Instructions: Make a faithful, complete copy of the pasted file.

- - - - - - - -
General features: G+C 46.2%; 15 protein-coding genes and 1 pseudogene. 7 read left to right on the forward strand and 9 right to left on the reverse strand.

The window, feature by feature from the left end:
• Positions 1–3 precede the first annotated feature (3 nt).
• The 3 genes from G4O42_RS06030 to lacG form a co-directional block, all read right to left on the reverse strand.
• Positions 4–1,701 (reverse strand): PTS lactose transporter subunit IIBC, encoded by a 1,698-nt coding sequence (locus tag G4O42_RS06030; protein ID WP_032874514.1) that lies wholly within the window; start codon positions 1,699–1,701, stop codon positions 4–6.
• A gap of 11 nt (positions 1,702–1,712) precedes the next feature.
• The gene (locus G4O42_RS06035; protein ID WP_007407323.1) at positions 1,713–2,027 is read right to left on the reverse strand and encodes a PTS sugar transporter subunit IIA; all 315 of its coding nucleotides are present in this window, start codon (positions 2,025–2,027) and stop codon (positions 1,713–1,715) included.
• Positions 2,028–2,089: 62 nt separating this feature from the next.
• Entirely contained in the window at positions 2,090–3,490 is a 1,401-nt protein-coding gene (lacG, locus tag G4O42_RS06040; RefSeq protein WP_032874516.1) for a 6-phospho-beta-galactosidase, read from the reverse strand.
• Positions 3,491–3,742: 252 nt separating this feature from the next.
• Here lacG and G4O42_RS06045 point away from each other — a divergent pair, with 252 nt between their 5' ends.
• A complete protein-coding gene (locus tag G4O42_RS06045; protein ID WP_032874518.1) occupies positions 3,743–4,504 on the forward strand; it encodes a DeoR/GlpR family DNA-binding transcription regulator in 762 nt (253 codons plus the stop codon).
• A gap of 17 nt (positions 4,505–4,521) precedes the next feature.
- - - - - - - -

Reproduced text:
General features: G+C 46.2%; 15 protein-coding genes and 1 pseudogene. 7 read left to right on the forward strand and 9 right to left on the reverse strand.

The window, feature by feature from the left end:
• Positions 1–3 precede the first annotated feature (3 nt).
• The 3 genes from G4O42_RS06030 to lacG form a co-directional block, all read right to left on the reverse strand.
• Positions 4–1,701 (reverse strand): PTS lactose transporter subunit IIBC, encoded by a 1,698-nt coding sequence (locus tag G4O42_RS06030; protein ID WP_032874514.1) that lies wholly within the window; start codon positions 1,699–1,701, stop codon positions 4–6.
• A gap of 11 nt (positions 1,702–1,712) precedes the next feature.
• The gene (locus G4O42_RS06035; protein ID WP_007407323.1) at positions 1,713–2,027 is read right to left on the reverse strand and encodes a PTS sugar transporter subunit IIA; all 315 of its coding nucleotides are present in this window, start codon (positions 2,025–2,027) and stop codon (positions 1,713–1,715) included.
• Positions 2,028–2,089: 62 nt separating this feature from the next.
• Entirely contained in the window at positions 2,090–3,490 is a 1,401-nt protein-coding gene (lacG, locus tag G4O42_RS06040; RefSeq protein WP_032874516.1) for a 6-phospho-beta-galactosidase, read from the reverse strand.
• Positions 3,491–3,742: 252 nt separating this feature from the next.
• Here lacG and G4O42_RS06045 point away from each other — a divergent pair, with 252 nt between their 5' ends.
• A complete protein-coding gene (locus tag G4O42_RS06045; protein ID WP_032874518.1) occupies positions 3,743–4,504 on the forward strand; it encodes a DeoR/GlpR family DNA-binding transcription regulator in 762 nt (253 codons plus the stop codon).
• A gap of 17 nt (positions 4,505–4,521) precedes the next feature.